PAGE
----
In Alaska and other areas of the circumpolar north, women have been working in the last decade to revitalize a tattooing tradition.
Photographs and Text by Ash Adams
Produced by Eve Lyons
Grete Chythlook dreamed of the tattoo before she had ever seen one in person: a few fine lines drawn from the bottom lip down to the tip of the chin.
“I didn’t know anybody who had a chin tattoo,” she said, “whether Inuit, Gwich’in or any other group.” So when a friend asked her to accompany her to a tattooing session, and the design matched her vision, she sensed that something special was happening.
“Being in the room with her while she was getting these marks was so powerful, I couldn’t process it,” Ms. Chythlook said. “I came home and I told my husband, ‘This is a part of me. This is real. This is something I can’t deny anymore.’”
These line tattoos speak to a practice that dates back at least 10,000 years and is now being revitalized by Alaska Native women who want to reconnect with the traditions of their ancestors.
“This is something our people had done for thousands of years, and then all of a sudden, it’s just gone,” said Ms. Chythlook, who is Gwich’in. In light of that history, she considers her dreams of the tattoos “an ancestral memory, something telling me that this is where I was meant to be.”
These tattoos were traditionally inscribed on women’s skin by women’s hands to commemorate various achievements and points in a woman’s life, such as one’s first menstrual period, the mastery of a new skill and childbirth.
But as Western colonization swept Alaska in the 19th and 20th centuries, including the establishment of boarding schools where indigenous languages would not be spoken, many Alaska Natives were prohibited from practicing the rituals that had bound them to one another. Tattooing was one of those traditions.
In the last decade, women in Alaska and other areas of the circumpolar north have been working to revitalize the tattooing tradition. For them it is a response to the long-ago efforts to wipe out cultural practices and entire populations of people, and a celebration of cultural resilience.
Holly Nordlum has been a voice at the forefront of the movement to revive this practice. Inspired by her great-grandmother, the last woman in her family to have the traditional tattoos, she applied for a Polar Lab grant through the Anchorage Museum in 2015, and with the help of the Smithsonian Arctic Studies Center developed a program designed to educate women and the public about the art of traditional Inuit tattooing.
Ms. Nordlum uses a traditional hand-poke method in her tattooing sessions, which take place in homes all around Alaska. One of the things she likes best about her work is its visibility. As someone who was often teased by peers for her lighter complexion, Ms. Nordlum sees her tattoos as a counter to the whitewashing of native life.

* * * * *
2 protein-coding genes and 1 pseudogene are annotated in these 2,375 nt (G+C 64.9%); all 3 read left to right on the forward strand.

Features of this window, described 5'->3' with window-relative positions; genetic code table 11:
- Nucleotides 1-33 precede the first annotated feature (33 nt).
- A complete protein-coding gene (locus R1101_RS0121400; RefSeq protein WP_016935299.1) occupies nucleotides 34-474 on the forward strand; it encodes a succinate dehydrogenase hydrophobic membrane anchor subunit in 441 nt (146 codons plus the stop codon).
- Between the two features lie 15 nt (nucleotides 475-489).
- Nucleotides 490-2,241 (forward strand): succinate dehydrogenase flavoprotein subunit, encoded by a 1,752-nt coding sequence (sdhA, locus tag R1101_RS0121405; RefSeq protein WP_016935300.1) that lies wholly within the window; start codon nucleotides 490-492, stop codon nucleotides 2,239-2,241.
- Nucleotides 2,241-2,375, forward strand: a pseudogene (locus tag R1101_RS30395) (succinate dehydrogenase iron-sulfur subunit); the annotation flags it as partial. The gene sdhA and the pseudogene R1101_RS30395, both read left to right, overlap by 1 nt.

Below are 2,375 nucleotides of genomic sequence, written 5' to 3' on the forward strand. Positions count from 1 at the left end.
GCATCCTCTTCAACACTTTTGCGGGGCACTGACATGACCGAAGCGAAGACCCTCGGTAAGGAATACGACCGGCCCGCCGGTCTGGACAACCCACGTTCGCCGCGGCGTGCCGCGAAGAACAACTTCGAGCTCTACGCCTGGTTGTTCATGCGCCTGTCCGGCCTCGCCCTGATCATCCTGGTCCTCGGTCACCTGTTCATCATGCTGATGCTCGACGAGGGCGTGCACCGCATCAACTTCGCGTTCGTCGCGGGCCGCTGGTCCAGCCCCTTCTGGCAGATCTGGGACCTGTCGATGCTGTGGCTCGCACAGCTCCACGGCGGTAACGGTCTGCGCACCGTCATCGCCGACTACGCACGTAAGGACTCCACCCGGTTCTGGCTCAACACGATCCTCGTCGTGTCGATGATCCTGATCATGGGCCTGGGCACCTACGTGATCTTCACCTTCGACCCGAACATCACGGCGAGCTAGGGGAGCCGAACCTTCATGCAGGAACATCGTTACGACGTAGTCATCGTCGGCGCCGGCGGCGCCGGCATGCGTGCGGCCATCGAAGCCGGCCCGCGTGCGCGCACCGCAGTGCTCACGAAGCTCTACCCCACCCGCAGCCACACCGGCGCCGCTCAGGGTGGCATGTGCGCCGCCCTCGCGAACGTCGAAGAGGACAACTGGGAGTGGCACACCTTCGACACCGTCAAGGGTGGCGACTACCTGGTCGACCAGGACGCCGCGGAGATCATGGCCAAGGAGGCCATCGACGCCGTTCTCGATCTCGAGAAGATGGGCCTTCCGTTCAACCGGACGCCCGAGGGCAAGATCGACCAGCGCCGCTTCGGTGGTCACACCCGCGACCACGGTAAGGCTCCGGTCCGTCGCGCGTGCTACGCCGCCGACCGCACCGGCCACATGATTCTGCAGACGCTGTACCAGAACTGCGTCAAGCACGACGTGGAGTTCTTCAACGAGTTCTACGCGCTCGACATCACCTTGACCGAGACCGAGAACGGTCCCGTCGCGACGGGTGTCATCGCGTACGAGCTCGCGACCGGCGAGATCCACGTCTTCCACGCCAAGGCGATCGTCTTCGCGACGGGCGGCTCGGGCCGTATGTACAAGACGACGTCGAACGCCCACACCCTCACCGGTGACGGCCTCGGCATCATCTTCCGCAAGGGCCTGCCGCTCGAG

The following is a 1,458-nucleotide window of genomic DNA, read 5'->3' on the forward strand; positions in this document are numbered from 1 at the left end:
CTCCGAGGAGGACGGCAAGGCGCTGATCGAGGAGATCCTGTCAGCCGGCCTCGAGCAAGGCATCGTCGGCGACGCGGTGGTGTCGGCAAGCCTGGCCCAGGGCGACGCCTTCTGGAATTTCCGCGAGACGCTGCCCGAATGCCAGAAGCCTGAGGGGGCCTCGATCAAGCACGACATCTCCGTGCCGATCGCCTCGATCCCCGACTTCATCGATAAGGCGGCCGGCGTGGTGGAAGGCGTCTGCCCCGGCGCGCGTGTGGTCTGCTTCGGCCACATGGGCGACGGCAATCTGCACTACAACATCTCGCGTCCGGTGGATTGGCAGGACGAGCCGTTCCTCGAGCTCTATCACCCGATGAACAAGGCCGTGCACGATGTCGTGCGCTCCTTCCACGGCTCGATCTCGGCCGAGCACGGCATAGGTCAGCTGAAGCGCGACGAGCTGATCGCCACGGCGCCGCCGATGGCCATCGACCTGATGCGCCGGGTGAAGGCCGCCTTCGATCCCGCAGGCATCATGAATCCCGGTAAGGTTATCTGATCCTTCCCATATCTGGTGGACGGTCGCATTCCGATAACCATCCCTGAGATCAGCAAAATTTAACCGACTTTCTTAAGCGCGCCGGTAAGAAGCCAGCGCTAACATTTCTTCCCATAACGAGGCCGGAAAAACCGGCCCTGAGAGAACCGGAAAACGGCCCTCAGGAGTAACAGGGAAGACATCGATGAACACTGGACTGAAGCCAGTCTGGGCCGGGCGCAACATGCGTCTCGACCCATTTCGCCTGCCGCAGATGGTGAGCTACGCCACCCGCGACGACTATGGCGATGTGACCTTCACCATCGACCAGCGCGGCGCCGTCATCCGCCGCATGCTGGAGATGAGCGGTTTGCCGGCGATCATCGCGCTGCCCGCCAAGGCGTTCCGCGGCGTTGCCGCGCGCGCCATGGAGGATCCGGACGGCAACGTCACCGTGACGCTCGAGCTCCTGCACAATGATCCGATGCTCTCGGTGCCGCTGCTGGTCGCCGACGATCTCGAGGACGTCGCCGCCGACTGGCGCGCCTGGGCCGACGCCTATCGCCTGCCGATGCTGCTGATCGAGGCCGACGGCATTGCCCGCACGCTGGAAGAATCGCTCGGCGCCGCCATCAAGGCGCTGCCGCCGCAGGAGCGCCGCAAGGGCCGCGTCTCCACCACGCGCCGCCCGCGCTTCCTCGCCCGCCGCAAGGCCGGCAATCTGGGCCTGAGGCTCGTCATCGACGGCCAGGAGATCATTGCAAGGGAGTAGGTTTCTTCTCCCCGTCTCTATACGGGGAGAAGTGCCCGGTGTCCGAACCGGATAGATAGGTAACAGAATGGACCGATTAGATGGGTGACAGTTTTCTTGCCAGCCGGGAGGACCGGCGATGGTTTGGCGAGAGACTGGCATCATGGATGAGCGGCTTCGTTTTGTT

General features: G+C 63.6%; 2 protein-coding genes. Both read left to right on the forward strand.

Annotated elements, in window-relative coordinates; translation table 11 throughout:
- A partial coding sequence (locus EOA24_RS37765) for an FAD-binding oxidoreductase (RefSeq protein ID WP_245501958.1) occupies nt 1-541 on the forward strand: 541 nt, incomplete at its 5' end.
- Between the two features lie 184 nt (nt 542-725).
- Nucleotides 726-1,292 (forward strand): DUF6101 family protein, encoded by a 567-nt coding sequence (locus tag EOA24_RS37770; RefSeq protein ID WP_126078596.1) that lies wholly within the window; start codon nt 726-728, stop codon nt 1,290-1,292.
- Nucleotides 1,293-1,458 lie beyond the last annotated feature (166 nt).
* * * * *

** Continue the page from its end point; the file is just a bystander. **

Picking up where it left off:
“We all come from white dads,” she said. “We are all a product of that.” The tattoos, she said, are a rearticulation of native heritage, and in borrowing stylistic elements from various Inuit cultures, the practice of tattooing has created a more visible indigenous sisterhood.
Historically, the tattoos were applied using bone, sinew and soot or gunpowder. These days the tattoos are applied with bamboo, thread and black ink on a massage table, sometimes with the soft hum of streaming music in the background.
Some women cite academic and professional accomplishments, like graduating from college, as occasion for getting their tattoos, while others say that making their Alaska Native heritage visible — so as not to “pass” as white or nonnative — motivated their decision.
“I was never ashamed of who I was or where I was from,” said Ms. Chythlook, who had her chin tattooed by Sarah Whalen-Lunn, an artist. “And that was a big one for me — choosing not to pass — and making sure that when I walk into a room not only do people know who I am, but they know how I think, what I feel, because this says more than just, ‘Oh, she’s native.’”
In fact, for many of these women, the markings are a reminder to speak their native languages and claim other aspects of their ancestry with pride. They, like Ms. Nordlum, believe that the connection between their markings and Alaska Native heritage must be made explicit to safeguard their culture against appropriation.
“These tattoos were a marker in a woman’s life, a way to celebrate a woman’s life, and when you dilute it and just anyone can get a traditional tattoo, those things aren’t celebrated and they aren’t important,” Ms. Nordlum said, “and I think that’s really detrimental to healing. So, when we do the tattoos, we talk a lot about the people’s stories, their stories and their colonization — even though they wouldn’t call it that, it’s just their lives and their hardships — but we’re all a product of colonization.”
“We can cite those things and teach them so that they don’t feel like it was them or their family’s fault,” she added. “And that can be very healing and very emotional.”
As face tattoos have captured the imagination of body-art enthusiasts in recent years, these Alaska Native women hope that these traditional styles can remain their own.
“I really believe that there is so little that is sacred to us, that we should hold this and hold it tight, and we should not give it away,” Ms. Nordlum said. “And we should fight to keep it our own.”
Ash Adams is a photographer in Anchorage.
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